On Parsing and Pausing

We skipped two lessons over the holidays, so I had plenty of time to practice and make progress on my concerto movement.  I think Teacher noticed the progress when we had our first lesson of the new year on Tuesday.  During the lesson, we mainly focused on phrasing.  She reminded me that with classical violin, we are always trying to imitate the feeling and sound of the human voice.  Following this metaphor, it’s important to pay attention to the spots in the music where a singer might need to breathe as one way to recognize the transitions between musical phrases.  While we’ve discussed phrasing in previous lessons, I’m just now beginning to appreciate what I might gain by better treating the subject.

At present, my ability to recognize these phrasal boundaries is somewhat limited – due to my technical proficiency I’m still too focused on playing the notes.  But it has occurred to me to consider the analog to phrasal boundaries in linguistics – there, the rules of syntax help us analyze where boundaries are.  Parsing phrases in language and in music is different, but there are some similarities as well – though there might not be discrete syntactic structures that, when full, indicate a transition, the structure of the music can certainly help us recognize them.  In linguistics we might notice that our verb phrase is complete when all the objects of the verb have been filled in: give me the ball.  In music, the phrase might be a rhythmic pattern that starts over.  Overall, I’m just now beginning to see how my playing can benefit from paying the subject more mind.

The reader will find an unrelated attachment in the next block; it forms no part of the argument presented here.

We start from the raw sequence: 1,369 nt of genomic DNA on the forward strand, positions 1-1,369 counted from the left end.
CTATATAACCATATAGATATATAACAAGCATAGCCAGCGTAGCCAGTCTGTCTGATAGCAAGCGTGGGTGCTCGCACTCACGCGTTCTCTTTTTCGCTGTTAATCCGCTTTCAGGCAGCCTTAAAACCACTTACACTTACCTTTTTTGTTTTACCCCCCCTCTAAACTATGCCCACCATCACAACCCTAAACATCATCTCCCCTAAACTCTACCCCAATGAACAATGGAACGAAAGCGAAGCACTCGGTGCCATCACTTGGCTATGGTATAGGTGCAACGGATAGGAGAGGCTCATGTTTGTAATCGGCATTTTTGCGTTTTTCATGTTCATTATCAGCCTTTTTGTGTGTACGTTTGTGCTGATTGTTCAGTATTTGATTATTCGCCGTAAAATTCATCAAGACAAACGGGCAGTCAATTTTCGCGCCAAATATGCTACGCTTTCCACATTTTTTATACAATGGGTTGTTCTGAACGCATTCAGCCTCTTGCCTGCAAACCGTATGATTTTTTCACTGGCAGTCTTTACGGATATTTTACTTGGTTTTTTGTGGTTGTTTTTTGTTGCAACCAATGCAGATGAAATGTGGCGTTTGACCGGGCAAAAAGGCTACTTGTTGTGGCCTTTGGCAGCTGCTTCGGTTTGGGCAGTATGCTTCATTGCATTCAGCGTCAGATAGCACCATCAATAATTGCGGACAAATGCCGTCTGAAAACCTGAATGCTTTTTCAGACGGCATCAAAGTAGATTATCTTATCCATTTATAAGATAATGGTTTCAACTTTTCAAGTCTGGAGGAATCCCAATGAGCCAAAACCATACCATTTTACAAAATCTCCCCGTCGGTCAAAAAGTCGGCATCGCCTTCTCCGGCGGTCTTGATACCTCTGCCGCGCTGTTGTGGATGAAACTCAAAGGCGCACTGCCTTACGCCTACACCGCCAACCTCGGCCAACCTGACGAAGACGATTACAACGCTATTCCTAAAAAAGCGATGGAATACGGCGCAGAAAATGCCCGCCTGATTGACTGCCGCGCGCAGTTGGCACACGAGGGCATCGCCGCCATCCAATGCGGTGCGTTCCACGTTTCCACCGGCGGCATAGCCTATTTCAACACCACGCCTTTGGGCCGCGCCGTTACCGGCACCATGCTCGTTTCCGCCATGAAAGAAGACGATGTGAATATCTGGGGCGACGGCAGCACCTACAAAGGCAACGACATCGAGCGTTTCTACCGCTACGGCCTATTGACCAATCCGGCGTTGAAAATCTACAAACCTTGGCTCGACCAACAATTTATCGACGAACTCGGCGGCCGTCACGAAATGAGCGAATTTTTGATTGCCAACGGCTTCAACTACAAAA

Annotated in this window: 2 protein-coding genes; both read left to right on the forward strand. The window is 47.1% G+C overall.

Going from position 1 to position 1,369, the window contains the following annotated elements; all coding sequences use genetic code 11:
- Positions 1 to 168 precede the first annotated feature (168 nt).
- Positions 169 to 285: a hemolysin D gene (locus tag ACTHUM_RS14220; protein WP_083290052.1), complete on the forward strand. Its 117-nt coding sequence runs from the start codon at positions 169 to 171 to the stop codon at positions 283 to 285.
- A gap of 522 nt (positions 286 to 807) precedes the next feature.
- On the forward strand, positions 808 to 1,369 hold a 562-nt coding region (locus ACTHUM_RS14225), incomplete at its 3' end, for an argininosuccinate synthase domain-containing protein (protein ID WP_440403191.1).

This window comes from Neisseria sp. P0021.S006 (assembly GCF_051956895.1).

Teacher also pointed out my tendency to hang up on a mistake and play the problem section or note over again multiple times during my play-throughs for her.  She suggested I try to just play over my mistakes, versus going back to get it right in that moment.  It makes sense – since I’m not performing much ever, these lesson play-throughs are the only time I put myself on the spot like that, if I treat them as performance moments I can up my game.

Thanks for reading.

Ryan

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